Aug 11th 2021
IFRS 9 Expected Credit Loss Model
IFRS 9 expected credit loss impairment model is based on the premise for providing for expected losses. This is a forward-looking impairment model.
Talking on the background of impairment model, there was IAS 39, the forerunner of IFRS 9, which uses incurred loss model assuming that all loans would be repaid until there is a triggering event indicating an impairment. Only at this point, Loan was impaired and impairment was recognized. The Global financial crisis led to the criticism of this approach as this would overstate interest revenue in the periods prior to the occurrence of a loss event hence do not provide useful financial information. The International Accounting Standard Board IASB in 2009 plan to amend the standard and hence this was amended to include expected credit loss model.
The objective of IFRS 9 Impairment model is to recognize expected credit losses for all financial instruments with in the scope of requirements. An entity should estimate expected credit loss based on past events, current conditions and reasonable and supported future forecasts. This will provide users of financial statements with more timely and useful financial information.
Some key terms are important in understanding the treatment of ifrs 9 impairment model.
Credit loss means difference between all contractual cash flows that are due to an entity in accordance with the contract and all the cash flows that the entity expects to receive, discounted at the original effective interest rate.
Lifetime expected credit losses means the expected credit losses that result from all possible default events over the expected life of a financial instrument.
12-month expected credit losses means the portion of lifetime expected credit losses that represent the expected credit losses that result from default events on a financial instrument that are possible within the 12 months after the reporting date
Past due means when a counterparty has failed to make a payment when that payment was contractually due.
Purchased or originated credit-impaired financial asset are credit impaired on initial recognition.
The basic principle is that the financial statements should reflect the general pattern of deterioration or improvements in the credit quality of financial assets. The expected credit losses are updated at each reporting date for new information and changes in information, even if there has not been a significant increase in credit risk.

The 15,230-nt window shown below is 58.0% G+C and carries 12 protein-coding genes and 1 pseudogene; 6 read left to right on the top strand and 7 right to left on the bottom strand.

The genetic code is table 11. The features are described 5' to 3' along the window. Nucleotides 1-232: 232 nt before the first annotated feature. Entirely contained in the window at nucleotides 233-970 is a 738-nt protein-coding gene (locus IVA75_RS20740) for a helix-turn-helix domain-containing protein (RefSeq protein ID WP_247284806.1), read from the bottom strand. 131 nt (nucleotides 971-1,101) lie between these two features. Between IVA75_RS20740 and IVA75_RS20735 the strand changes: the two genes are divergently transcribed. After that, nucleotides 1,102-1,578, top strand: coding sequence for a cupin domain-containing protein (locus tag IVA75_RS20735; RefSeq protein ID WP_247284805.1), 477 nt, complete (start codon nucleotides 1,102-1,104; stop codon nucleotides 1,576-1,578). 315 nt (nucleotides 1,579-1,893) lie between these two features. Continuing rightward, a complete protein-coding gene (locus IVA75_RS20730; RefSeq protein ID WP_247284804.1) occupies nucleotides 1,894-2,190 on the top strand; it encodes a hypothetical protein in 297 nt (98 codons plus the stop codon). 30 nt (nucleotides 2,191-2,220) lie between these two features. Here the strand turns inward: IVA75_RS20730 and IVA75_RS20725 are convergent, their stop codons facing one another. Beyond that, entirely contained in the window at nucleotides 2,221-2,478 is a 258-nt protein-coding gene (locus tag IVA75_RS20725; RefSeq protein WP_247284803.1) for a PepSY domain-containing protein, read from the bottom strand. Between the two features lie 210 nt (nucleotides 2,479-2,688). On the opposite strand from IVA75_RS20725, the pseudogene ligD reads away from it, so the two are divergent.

IFRS 9 impairment model applies to all debt instruments at amortized cost or fair value through other comprehensive income OCI, lease receivables with in scope of ifrs 16 and contract assets with in scope of ifrs 15.
On initial recognition, an entity must create a credit loss allowance/provision equal to 12 month expected credit losses. This is calculated by multiplying the probability of default occurring in next 12 month by the total lifetime expected credit losses that would result from that default.
If the credit risk increases significantly since initial recognition, the amount will be replaced by life time expected credit losses. If credit quality subsequently improves and life time credit loss criteria not met, then the twelve-month expected credit loss is reinstated.
There is a rebuttable presumption that life time credit loss should be provided for if the contractual cash flows are 30 days past due (overdue).
The amount of impairment to be recognized depend on whether the financial asset credit quality have deteriorated since initial recognition. There are three stages as defined by ifrs 9.